By Maria Shedleski
People speak many beautiful languages all over the world. Some of us can speak more than one; some can barely articulate in our own language. Then there is a different kind of language that can complicate expression: the language of dementia. The verbalization of those in the moderate to severe stages of dementia has been coined “word salad” — a combination of words which is frustrating to comprehend yet sometimes oddly beautiful.
I met with a woman with dementia who expressed to me that the feelings she and her husband had for each other “started dripping and dropping.” I knew what she was trying to tell me. Those words explained a souring relationship better than any other I have heard. The time I went from shoulder-length hair to a practical crew cut, a resident with dementia whom I knew well told me “I love you, half-girl.” A resident with a mischievous twinkle in her eye leaned in and whispered to me “Let’s put on our sparkle heels and hit the lawn.” We went outside for a walk.
In the draining life of a nursing home, I have witnessed many staff people ignoring residents who are earnestly trying to share their thoughts. Whether they are too busy or just too ignorant, many staff do not understand the value of this communication.
But if you do not understand what they are saying, take a word, just one word from the many that can pour from a person with dementia and repeat it back to them. They will take the word and use it again differently. Take another word you might understand from their verbalization and use it in question form. The conversation is meaningful to the person with dementia — not you, necessarily, although it can easily be meaningful to you as well. Try going a whole day without communicating with anyone. Some of you might like it, but you know you have family and friends who can talk with you if you want. The person with dementia does not know this. They are often worried and afraid.
I carried on a whole conversation with a woman who only spoke the word “Wakka.” Picking up her non-verbal cues, the conversation went as follows:
Maureen: (motioning me over to her with a frantic look on her face) Wakka wakka!
Me: (smiling) Hi Maureen, do you need to use the bathroom?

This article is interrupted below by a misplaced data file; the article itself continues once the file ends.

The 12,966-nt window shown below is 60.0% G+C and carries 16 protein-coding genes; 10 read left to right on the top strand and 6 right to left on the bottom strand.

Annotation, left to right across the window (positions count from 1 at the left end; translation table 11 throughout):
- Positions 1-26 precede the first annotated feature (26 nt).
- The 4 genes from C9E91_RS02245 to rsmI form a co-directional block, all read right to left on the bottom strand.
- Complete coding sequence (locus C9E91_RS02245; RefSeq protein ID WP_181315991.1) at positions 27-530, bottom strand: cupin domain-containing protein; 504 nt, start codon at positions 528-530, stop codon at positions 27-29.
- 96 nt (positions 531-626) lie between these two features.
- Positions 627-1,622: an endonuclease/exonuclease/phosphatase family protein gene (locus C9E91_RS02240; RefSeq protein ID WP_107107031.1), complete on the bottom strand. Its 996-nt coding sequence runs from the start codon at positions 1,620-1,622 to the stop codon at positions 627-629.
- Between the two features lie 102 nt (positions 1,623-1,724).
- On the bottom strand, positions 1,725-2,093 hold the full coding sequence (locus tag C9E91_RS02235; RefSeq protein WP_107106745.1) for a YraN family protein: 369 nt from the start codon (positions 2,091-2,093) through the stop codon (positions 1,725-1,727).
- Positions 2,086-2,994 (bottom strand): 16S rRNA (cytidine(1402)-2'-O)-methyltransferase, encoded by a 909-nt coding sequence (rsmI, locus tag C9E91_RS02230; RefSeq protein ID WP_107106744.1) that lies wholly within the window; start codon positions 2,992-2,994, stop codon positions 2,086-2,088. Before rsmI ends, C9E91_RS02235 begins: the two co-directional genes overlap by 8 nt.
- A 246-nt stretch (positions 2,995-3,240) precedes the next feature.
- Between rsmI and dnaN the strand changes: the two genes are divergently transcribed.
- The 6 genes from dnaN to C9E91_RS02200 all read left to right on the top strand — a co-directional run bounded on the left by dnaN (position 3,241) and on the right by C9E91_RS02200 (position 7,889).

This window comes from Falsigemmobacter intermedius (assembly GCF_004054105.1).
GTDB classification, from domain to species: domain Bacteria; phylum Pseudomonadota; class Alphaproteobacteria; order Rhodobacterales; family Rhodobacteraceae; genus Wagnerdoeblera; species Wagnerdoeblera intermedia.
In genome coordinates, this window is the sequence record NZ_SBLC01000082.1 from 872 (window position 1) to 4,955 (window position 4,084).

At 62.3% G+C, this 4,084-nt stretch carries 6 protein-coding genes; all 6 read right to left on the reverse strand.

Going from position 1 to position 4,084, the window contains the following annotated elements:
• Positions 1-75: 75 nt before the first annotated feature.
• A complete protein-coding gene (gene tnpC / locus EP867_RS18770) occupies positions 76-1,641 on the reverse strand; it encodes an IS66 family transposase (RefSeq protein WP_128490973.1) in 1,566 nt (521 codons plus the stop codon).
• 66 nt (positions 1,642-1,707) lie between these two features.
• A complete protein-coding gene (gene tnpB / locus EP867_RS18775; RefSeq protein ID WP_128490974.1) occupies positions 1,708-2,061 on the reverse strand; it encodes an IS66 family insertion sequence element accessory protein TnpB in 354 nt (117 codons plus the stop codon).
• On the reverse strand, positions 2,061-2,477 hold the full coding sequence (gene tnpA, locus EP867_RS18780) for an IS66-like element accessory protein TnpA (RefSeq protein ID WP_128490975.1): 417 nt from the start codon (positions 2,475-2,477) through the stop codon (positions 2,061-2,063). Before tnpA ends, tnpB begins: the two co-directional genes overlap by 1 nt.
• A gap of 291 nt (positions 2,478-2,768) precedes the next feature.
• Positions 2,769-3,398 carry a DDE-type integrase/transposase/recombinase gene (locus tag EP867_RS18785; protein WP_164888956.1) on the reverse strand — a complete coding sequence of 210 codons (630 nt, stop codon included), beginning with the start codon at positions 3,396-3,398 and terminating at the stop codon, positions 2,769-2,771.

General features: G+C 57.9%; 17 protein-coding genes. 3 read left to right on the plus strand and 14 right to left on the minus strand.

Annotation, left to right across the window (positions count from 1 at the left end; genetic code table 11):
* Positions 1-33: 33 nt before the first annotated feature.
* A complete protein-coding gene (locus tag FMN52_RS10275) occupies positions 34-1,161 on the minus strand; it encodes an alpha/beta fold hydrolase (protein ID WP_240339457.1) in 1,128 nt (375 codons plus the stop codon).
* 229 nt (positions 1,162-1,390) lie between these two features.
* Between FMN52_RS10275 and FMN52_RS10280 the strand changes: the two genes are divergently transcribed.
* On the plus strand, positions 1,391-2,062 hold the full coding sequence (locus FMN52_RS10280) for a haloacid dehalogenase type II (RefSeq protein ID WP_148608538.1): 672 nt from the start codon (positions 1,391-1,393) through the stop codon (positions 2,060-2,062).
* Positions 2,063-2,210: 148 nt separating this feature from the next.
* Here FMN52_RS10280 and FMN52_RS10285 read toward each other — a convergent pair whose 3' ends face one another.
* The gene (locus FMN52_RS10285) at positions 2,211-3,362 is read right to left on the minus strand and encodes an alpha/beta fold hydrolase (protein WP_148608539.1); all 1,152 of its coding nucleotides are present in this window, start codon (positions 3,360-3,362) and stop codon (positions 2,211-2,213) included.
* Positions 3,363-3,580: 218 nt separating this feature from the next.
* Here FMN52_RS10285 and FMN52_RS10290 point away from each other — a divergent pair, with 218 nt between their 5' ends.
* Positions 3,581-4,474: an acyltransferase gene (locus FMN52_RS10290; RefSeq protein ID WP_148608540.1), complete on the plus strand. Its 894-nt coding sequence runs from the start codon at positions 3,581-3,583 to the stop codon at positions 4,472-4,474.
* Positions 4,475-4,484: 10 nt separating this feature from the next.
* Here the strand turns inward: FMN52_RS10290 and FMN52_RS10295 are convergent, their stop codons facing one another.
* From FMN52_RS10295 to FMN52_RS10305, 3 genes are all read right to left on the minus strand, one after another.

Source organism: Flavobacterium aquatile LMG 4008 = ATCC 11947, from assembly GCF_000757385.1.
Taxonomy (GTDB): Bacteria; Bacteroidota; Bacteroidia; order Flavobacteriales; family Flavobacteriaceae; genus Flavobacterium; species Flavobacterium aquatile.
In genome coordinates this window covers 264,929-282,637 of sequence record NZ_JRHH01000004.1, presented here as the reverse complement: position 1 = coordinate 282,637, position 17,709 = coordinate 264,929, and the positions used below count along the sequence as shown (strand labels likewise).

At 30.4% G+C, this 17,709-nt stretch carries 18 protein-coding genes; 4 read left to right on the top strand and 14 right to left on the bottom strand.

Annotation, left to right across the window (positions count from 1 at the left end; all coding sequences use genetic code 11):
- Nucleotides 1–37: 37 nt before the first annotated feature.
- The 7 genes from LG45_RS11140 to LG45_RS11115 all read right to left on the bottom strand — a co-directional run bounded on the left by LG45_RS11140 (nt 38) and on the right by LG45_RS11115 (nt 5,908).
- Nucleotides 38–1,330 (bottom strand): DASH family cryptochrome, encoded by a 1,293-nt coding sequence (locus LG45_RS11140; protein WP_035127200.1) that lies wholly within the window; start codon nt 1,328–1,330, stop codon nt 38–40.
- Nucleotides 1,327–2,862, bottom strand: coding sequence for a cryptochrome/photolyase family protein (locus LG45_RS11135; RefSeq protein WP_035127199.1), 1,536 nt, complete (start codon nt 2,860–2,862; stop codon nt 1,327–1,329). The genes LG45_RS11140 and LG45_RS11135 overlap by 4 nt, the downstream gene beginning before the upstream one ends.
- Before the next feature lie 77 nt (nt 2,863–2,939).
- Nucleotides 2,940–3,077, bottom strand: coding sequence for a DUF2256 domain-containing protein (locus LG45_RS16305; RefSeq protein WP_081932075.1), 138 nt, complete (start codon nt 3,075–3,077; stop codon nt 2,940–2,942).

Maureen: (shaking her head “no” with a look of disgust) Wakka wakka!
Me: (with a look of concern) Okay, well are you looking for your husband?
Maureen: (less agitated look, stares me in the eye and with caution says) Wakka wakka.
Me: (smiling again) Well, Earl will be here soon, he usually comes at 12, right?
Maureen: (waving me away as though I am useless) Wakka wakka … wakka.
Me: (waving) Okay, Maureen, well, you have a good lunch!
Maureen: (with a smile on her face) Wakka wakka!
Facial expressions, tone and volume of voice, body posture and stance all contribute to the success of a conversation with someone with dementia. The non-verbals can be more important than the verbal conversation. Maureen only could speak one word, but I focused on her facial expression and tone of voice to realize what she was trying to say. I also knew her background and her husband’s name, so that I could offer this information to her as we were communicating. It is important to know your patient or resident’s background so you can initiate conversation with them.
I had a resident pull me aside and whisper in a frightened voice, “There is a kidnapping cow who is going to steal the children.” She asked, “What is the word for a kidnapping cow?” We sat and I suggested some words like “cownapper.” I asked her if she missed when her children were young and they lived on a farm. She said yes, she did. Yes indeed.
“I can’t have this jelly jam because it makes me sick, and it takes it out of the package that is being delivered.” A woman having severe pain said this to me. Her description of the pain was that whatever was “jamming up” inside her was making her sick. Her description included “jelly,” a similar word to “jam” and so she used both words. Pain can be expressed in many ways and often is translated through crying or yelling out.
“The whole play we were going to do for the chair… I don’t know how to say it but she wants to come out and make it all new and I had to laugh because what she meant was the toilet around it will make it grouchy.” From this statement I could ask if there was a play that this resident enjoyed. I could ask her if she feels grouchy today. She might have been communicating that she had to use the toilet — but she had a smile on her face and was calm, not anxious. I could summarize that the resident was thinking of a happy memory, one that made her laugh.
“I know different ways of sewing and singing and talking but it just gets mixed up anymore.” This was a sentence that was an expression of loss. This resident was telling me that she used to be able to do all these things and now she cannot. The best way to learn a new language is to practice it often. The same applies to speaking with people with dementia. How can we make it better? We can be open to the many forms of communication those with dementia can offer us. We can then discover that the person with dementia still has important things to say, feelings to express and thoughts to share. It is up to us to enter their world. It is up to us to take the journey with them.
Maria Shedleski is manager of volunteer services at Lancaster General Health/Penn Medicine in Lancaster, PA.